[ExI] transhumanist as a philosophy
hkeithhenson at gmail.com
Wed Jun 23 03:11:54 UTC 2010
On Tue, Jun 22, 2010 at 7:36 PM, Damian, udend05 at aol.com wrote:
> I can see where Damien is coming from on this issue as it is difficult to locate a 'core' text, or even a cluster of such texts. Most, if not all, philosophical movements have these core texts, so why doesn't transhumanism? I want to bring out the word 'movement' here: it is quite true that movements require such texts, established works that demonstrate, analyse and codfiy their beliefs. It would be a peculiar sort of movement that had no such thing, or only a loosely-assembled group of short works for people to point to in support of their views. It would, I suppose, be like a Christian suggesting they based their entire beliefs on the book of Leviticus and a snippet of the Gospel of John.
One possibility is that transhumanism is closely tied up with the
singularity, and the singularity is almost by definition something it
is impossible to see beyond.
> Nevertheless, to argue that for this reason alone transhumanism does not amount to a philosophy seems to be little more than a quibble. When I tell people that I hold the view that it is desirable for us to use technology to increase our abilities (in all sorts of ways which I needn't list here), I am taking an essentially philosophical stance. Why so? My statement has a normative flavour, for a start: it is a position I maintain, and which I support with all sorts of arguments, ethical, political, medical and so on. I will defend the view against its detractors and point to articles by other thinkers in support of my views (though I may not point to any single or group of core texts - yet!). So far, so philosophical.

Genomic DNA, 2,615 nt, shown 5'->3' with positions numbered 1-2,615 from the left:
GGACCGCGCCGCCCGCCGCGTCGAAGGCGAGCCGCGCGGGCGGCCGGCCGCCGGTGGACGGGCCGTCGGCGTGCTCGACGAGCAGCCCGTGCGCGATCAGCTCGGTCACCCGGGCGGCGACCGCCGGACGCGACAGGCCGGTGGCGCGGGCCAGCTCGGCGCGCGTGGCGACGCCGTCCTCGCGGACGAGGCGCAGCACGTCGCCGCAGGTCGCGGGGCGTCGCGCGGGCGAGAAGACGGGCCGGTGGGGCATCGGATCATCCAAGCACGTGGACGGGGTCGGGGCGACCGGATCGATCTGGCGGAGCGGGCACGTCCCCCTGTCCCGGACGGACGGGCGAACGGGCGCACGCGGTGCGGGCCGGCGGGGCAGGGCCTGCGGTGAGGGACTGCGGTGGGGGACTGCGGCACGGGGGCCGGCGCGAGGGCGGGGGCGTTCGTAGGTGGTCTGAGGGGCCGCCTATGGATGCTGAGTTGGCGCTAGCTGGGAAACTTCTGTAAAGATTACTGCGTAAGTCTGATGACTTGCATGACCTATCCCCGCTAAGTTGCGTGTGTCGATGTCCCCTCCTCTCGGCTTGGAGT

Among the medical is cryonics (been signed up with Alcor for 25 years
now). In some people it is a relatively integrated set of mutually
> That word 'yet' seems important. Transhumanism is a young philosophy (oops - I mean, set of loosely related thoughts) and has to go a long way before people can say they belong to the philosophical 'movement' of transhumanism. But they can certainly say that their philosophy is that of transhumanism.
I can't see where it would hurt.
> In any case, what else would you call it? Outlook? View? Or some new phrase we haven't thought of yet? Whatever, if as I maintain is the case, there is a difference between a philosophy and a philosophical movement, then transhumanism is certainly the one, if not quite yet the fully matured other. What I see Natasha, Max, Kurzweil, Bostrom, Sanders and all the rest as doing is helping it to grow into adulthood.
If it only flowers with the singularity, then writing it down in final
form may be the end of the line.
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